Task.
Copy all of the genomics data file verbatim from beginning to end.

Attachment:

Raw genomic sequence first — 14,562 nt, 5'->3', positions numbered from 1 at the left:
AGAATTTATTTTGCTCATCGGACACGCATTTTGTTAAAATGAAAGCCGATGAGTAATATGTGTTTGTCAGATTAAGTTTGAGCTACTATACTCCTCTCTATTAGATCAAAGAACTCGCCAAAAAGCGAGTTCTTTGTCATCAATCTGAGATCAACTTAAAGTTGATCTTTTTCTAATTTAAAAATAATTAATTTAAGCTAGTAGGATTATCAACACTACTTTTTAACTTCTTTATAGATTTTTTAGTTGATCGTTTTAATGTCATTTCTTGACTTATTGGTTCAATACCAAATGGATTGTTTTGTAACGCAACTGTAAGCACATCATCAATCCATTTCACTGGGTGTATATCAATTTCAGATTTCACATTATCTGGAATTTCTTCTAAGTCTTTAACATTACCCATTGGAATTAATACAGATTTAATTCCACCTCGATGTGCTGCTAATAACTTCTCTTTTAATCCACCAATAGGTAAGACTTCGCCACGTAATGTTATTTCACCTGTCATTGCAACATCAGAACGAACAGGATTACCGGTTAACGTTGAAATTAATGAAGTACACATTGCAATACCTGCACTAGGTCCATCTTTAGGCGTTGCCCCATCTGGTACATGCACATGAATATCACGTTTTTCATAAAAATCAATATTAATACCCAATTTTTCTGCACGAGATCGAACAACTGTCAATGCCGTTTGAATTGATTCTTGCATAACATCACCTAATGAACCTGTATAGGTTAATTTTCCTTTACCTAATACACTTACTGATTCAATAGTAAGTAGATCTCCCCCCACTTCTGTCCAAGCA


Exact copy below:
Raw genomic sequence first — 14,562 nt, 5'->3', positions numbered from 1 at the left:
AGAATTTATTTTGCTCATCGGACACGCATTTTGTTAAAATGAAAGCCGATGAGTAATATGTGTTTGTCAGATTAAGTTTGAGCTACTATACTCCTCTCTATTAGATCAAAGAACTCGCCAAAAAGCGAGTTCTTTGTCATCAATCTGAGATCAACTTAAAGTTGATCTTTTTCTAATTTAAAAATAATTAATTTAAGCTAGTAGGATTATCAACACTACTTTTTAACTTCTTTATAGATTTTTTAGTTGATCGTTTTAATGTCATTTCTTGACTTATTGGTTCAATACCAAATGGATTGTTTTGTAACGCAACTGTAAGCACATCATCAATCCATTTCACTGGGTGTATATCAATTTCAGATTTCACATTATCTGGAATTTCTTCTAAGTCTTTAACATTACCCATTGGAATTAATACAGATTTAATTCCACCTCGATGTGCTGCTAATAACTTCTCTTTTAATCCACCAATAGGTAAGACTTCGCCACGTAATGTTATTTCACCTGTCATTGCAACATCAGAACGAACAGGATTACCGGTTAACGTTGAAATTAATGAAGTACACATTGCAATACCTGCACTAGGTCCATCTTTAGGCGTTGCCCCATCTGGTACATGCACATGAATATCACGTTTTTCATAAAAATCAATATTAATACCCAATTTTTCTGCACGAGATCGAACAACTGTCAATGCCGTTTGAATTGATTCTTGCATAACATCACCTAATGAACCTGTATAGGTTAATTTTCCTTTACCTAATACACTTACTGATTCAATAGTAAGTAGATCTCCCCCCACTTCTGTCCAAGCA